The reason is that a chaotic and feuding Middle East, although it would be a disaster in the view of most informed observers, appears to be greatly desired by Israel and its neocon allies. They believe that the whole Middle East can be run successfully the way Israel has run its Palestinian populations inside the occupied territories, where religious and secular divisions have been accentuated, and inside Israel itself, where for many decades Arab citizens were “de-Palestinianised” and turned into identity-starved and quiescent Muslims, Christians, Druze and Bedouin.
That conclusion may look foolhardy, but then again so does the White House’s view that it is engaged in a “clash of civilisations” which it can win with a “war on terror”.
All states are capable of acting in an irrational or self-destructive manner, but Israel and its supporters may be more vulnerable to this failing than most. That is because Israelis’ perception of their region and their future has been grossly distorted by the official state ideology, Zionism, with its belief in Israel’s inalienable right to preserve itself as an ethnic state; its confused messianic assumptions, strange for a secular ideology, about Jews returning to a land promised by God; and its contempt for, and refusal to understand, everything Arab or Muslim.
If we expect rational behaviour from Israel or its neocon allies, more fool us.
Jonathan Cook is a writer and journalist based in Nazareth, Israel. He is the author of the forthcoming “Blood and Religion: The Unmasking of the Jewish and Democratic State” published by Pluto Press, and available in the United States from the University of Michigan Press. His website is www.jkcook.net
Hizbullah ministers did the right thing by publicly shunning Blair
09.12.2006 | The Daily Star
Much was made of the fact that the two Hizbullah men in Cabinet, Mohammad Fneish and Tarrad Hamade, pointedly stayed away from Monday’s meeting with visiting British Prime Minister Tony Blair. Various pundits and politicians argued that the boycott indicated a deepening split within Premier Fouad Siniora’s disparate government. That may or may not be true, but no informed observer would have predicted any other reaction by Fneish and Hamade in light of the fact that during the war Israel, Blair openly positioned himself as Hizbullah’s enemy – and therefore Lebanon’s.
As the Israeli Air Force was raining death and destruction on innocent civilians across this country, Blair was indifferent because all he could think about were the Hizbullah rockets headed the other way, weapons which caused a tiny fraction of the casualties and damage sustained in Lebanon. In addition, Blair jumped on yet another American bandwagon by helping to delay a UN cease-fire resolution. To make matters worse, he also allowed stopovers in the United Kingdom by US cargo jets carrying more bombs for the Israelis to drop on Lebanese women and children. So disgraceful was his conduct that several junior ministers in his own government have resigned in protest. Given the disdain he has earned at home, it was only natural that principled individuals like Fneish and Hamade would refuse to sit down with him: It was the least they could do and still hope to retain their dignity.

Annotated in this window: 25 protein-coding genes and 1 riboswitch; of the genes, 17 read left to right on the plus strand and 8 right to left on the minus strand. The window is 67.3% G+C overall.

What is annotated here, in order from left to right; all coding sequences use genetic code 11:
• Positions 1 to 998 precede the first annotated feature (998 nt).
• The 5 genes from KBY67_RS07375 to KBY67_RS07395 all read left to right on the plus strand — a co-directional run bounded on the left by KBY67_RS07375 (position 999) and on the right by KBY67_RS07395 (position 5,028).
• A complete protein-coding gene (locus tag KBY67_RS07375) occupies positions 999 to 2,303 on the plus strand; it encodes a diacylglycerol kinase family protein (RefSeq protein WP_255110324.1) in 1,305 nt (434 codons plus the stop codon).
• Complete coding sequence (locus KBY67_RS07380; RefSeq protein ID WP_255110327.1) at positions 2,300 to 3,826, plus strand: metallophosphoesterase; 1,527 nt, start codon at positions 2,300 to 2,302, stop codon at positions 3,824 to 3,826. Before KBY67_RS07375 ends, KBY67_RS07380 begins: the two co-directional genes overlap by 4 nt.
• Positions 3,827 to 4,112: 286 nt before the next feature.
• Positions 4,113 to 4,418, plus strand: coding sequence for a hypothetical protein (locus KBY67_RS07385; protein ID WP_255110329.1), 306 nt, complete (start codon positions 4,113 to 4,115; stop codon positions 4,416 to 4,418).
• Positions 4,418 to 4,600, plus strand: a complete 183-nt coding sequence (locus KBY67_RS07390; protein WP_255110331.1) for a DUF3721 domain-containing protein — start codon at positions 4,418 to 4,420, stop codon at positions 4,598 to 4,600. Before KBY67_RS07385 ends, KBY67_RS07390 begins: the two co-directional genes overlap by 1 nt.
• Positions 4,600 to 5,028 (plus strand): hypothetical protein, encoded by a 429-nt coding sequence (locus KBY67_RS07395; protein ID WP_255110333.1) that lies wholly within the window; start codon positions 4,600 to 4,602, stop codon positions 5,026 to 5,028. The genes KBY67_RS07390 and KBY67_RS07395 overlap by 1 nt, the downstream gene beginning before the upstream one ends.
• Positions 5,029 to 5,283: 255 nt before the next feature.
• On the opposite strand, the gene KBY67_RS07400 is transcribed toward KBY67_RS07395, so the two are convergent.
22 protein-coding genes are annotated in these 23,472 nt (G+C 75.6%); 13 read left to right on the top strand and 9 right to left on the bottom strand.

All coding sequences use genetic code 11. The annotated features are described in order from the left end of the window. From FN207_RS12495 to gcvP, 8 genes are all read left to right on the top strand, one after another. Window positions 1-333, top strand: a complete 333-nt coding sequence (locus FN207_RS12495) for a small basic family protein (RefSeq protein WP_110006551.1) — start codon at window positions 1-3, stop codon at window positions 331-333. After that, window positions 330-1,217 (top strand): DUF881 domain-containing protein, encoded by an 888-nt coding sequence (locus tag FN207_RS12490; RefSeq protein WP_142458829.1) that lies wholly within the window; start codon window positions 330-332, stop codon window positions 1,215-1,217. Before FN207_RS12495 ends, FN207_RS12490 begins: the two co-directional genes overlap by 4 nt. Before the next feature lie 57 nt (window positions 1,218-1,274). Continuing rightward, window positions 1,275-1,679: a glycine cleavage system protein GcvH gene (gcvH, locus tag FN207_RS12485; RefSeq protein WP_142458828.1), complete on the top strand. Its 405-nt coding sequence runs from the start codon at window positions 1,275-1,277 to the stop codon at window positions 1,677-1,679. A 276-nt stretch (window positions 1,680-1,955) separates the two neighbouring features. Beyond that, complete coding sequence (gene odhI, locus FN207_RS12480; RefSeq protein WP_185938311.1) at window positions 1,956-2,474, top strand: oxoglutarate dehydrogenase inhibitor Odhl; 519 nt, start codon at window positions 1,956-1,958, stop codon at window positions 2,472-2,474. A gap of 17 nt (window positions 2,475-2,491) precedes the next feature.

Lebanese officials who did meet with Blair are the ones who have some explaining to do. The pressures of high office are great, but so are the responsibilities. The best course of action would have been to inform Blair that his visiting this country would serve no purpose other than to provoke anger. Having failed to do so, the next best option would have been to follow Speaker Nabih Berri’s example and arrange to be “out of town.”
The purpose of Blair’s visit remains a mystery. He is on his way out of office and may have been looking to bolster his legacy as a statesman, but if that was the case he has failed spectacularly by having failed to appreciate the scorn with which he is viewed in Lebanon. He uttered a few platitudes about supporting the government, but no one will take seriously a few pats on the back from a man who will soon be a private citizen. Perhaps the truth lies in his promise to supply weapons for the Lebanese military: Given his unbending support for US President George W. Bush’s warmongering ways, Blair might be thinking of a new career arranging arms deals for one of the many Western defense contractors that stand to reap billions by replenishing Israeli stocks expended in the cause of shattering Lebanon, a cause he worked studiously to facilitate. All things considered, it would be more appropriate if he retired quietly to the British countryside and opened small business like a butcher’s shop – or a kennel.